Van Bo Le-Mentzel is sitting in the ID. concept car.

Visions of now: 
Van Bo Le-Mentzel

Visions of now: 
Van Bo Le-Mentzel

Thinking in new dimensions.

At first glance, one may think functional clothes represent laziness, but in Van Bo’s case, it’s an image of honesty and pureness. He has other things, more important things, to think about. He ponders over future scenarios of cities, housing shortages and the space that transports us from A to B. When you ask him about the space of tomorrow, Van Bo moves into a passionate talk, speaking not only with words but with eyes and hands.

“If everyone on earth deserves a space on their own. And we are like, 7 billion people now, everyone has around 40-50 square meters. Do you know, how much space that should be? This earth is probably too small for all of us”, he says. So, we consequently need to re-think our spaces. This is the motivation behind his most notable project so far: the 1sqm house. 1 x 1 and that’s all he spoils us with. With some surprise, we wonder how all can fit in such a space, but society shouldn’t take the definition of house literally, as Van Bo is more than an architect, he’s also an artist.


“When talking about housing, we talk a lot about numbers, but is that it?” Is the equation: the more space, the happier? Van Bo raises the question about how much we actually need to be happy, rather than providing the perfect solution. Within the walls of his place in Berlin, he starts realizing these ideas by multipurposing his living space. “I live with my wife and two kids and we transform the whole space all the time. We haven’t defined yet which room belongs to the kids and which room belongs to the adults. It’s always transforming in the moment. Our kids are transforming us.” Beyond sharing the adult bed with the little ones, he trusts in the sharing economy. “We talk about wasting food and wasting clothes but why not spaces?”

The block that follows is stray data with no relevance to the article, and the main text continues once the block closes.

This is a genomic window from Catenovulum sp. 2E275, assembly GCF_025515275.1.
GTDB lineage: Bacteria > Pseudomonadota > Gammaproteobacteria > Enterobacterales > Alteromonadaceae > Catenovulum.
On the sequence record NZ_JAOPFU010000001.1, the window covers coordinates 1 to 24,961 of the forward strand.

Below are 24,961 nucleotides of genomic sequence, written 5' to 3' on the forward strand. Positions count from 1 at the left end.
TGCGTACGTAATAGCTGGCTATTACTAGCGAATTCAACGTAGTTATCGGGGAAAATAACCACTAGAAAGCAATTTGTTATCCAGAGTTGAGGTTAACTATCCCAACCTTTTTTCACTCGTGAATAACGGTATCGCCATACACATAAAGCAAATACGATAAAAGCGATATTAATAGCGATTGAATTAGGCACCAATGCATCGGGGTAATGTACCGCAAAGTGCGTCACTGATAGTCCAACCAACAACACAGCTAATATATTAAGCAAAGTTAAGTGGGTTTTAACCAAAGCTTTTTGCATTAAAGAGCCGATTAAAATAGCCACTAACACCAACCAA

Intrigued by tiny spaces.

When talking about homes, Van Bo doesn’t stay in four walls. The visionary dreams of houses on wheels. E-mobility frees us from the traditional design of a car. We have the freedom to design its space differently, freedom from bulky motors. He imagines making a tiny house inside an electric car. „Wouldn’t that be great – to not go from my home to the office but to move my entire house to where I would like to work?" Van Bo continues dreaming when he talks about technological advancement and autonomous driving. “Why should we focus on the traffic if we can focus on the kids, you know, having a breakfast in the car?” He sees „E-Mobility as a messenger of a new era“ and an opportunity to find new ways to organize cities, that are open and accessible to everyone.

Making more of less.

Since Van Bo can’t stop striving for more innovative future scenarios, he founded initiatives like the Tiny House University on Berlin’s Bauhaus Campus to invite society to participate and develop them further. To live up to his dreams of multifunctional spaces, Van Bo would go as far as opening up his apartment to strangers. “When I leave my home, why shouldn’t I give it to people who would love to work in that environment?” His eyes sparkle when he talks about connectivity. To make sharing smart, “I think it would be possible to connect all the spaces we have and have a kind of library or app, to not waste too many resources.”

The one sqm house in nature.
Van Bo is looking at parts of his one sqm house.
Van Bo is putting up his one sqm house.
Wouldn’t that be great – to not go from my home to the office but to move my entire house to where I would like to work?
Van Bo Le-Mentzel


Van Bo Le-Mentzel is a graduate engineer and architect, artist, designer and innovator, he has taught Design as a visiting professor at the University of Fine Arts in Hamburg, gave a Talk at TEDx, and makes no distinction between work and time off. He doesn’t see money or pressure as adequate motivators, but trust and freedom and believes that successful ideas are those that allow for open participation in the development process.  

Portrait of Van Bo Le-Mentzel.